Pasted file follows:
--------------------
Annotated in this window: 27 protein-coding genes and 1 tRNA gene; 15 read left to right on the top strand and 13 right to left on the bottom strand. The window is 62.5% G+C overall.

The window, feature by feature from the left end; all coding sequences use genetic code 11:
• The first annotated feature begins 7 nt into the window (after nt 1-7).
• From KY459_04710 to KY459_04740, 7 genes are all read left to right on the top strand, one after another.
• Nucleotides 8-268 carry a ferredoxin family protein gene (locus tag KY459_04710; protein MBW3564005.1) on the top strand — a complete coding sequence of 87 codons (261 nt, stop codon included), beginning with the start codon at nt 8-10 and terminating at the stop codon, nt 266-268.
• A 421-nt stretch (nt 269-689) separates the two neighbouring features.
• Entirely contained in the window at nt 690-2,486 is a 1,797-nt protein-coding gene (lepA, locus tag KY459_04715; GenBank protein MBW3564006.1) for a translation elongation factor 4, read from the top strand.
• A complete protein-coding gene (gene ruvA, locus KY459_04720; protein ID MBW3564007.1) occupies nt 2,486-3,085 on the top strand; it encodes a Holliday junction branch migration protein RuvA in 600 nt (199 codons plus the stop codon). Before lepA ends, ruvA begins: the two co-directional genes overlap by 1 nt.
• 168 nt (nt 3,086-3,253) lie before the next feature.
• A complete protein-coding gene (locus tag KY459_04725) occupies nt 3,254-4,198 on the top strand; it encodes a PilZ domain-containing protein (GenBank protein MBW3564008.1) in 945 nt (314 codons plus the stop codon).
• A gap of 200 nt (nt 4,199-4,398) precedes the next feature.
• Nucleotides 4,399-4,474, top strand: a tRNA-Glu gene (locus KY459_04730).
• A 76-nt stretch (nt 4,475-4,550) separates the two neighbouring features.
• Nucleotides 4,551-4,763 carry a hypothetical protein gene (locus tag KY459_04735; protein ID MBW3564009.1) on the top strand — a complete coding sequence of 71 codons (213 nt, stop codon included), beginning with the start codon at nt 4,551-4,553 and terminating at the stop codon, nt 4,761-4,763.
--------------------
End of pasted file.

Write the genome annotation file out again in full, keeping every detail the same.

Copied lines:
Annotated in this window: 27 protein-coding genes and 1 tRNA gene; 15 read left to right on the top strand and 13 right to left on the bottom strand. The window is 62.5% G+C overall.

The window, feature by feature from the left end; all coding sequences use genetic code 11:
• The first annotated feature begins 7 nt into the window (after nt 1-7).
• From KY459_04710 to KY459_04740, 7 genes are all read left to right on the top strand, one after another.
• Nucleotides 8-268 carry a ferredoxin family protein gene (locus tag KY459_04710; protein MBW3564005.1) on the top strand — a complete coding sequence of 87 codons (261 nt, stop codon included), beginning with the start codon at nt 8-10 and terminating at the stop codon, nt 266-268.
• A 421-nt stretch (nt 269-689) separates the two neighbouring features.
• Entirely contained in the window at nt 690-2,486 is a 1,797-nt protein-coding gene (lepA, locus tag KY459_04715; GenBank protein MBW3564006.1) for a translation elongation factor 4, read from the top strand.
• A complete protein-coding gene (gene ruvA, locus KY459_04720; protein ID MBW3564007.1) occupies nt 2,486-3,085 on the top strand; it encodes a Holliday junction branch migration protein RuvA in 600 nt (199 codons plus the stop codon). Before lepA ends, ruvA begins: the two co-directional genes overlap by 1 nt.
• 168 nt (nt 3,086-3,253) lie before the next feature.
• A complete protein-coding gene (locus tag KY459_04725) occupies nt 3,254-4,198 on the top strand; it encodes a PilZ domain-containing protein (GenBank protein MBW3564008.1) in 945 nt (314 codons plus the stop codon).
• A gap of 200 nt (nt 4,199-4,398) precedes the next feature.
• Nucleotides 4,399-4,474, top strand: a tRNA-Glu gene (locus KY459_04730).
• A 76-nt stretch (nt 4,475-4,550) separates the two neighbouring features.
• Nucleotides 4,551-4,763 carry a hypothetical protein gene (locus tag KY459_04735; protein ID MBW3564009.1) on the top strand — a complete coding sequence of 71 codons (213 nt, stop codon included), beginning with the start codon at nt 4,551-4,553 and terminating at the stop codon, nt 4,761-4,763.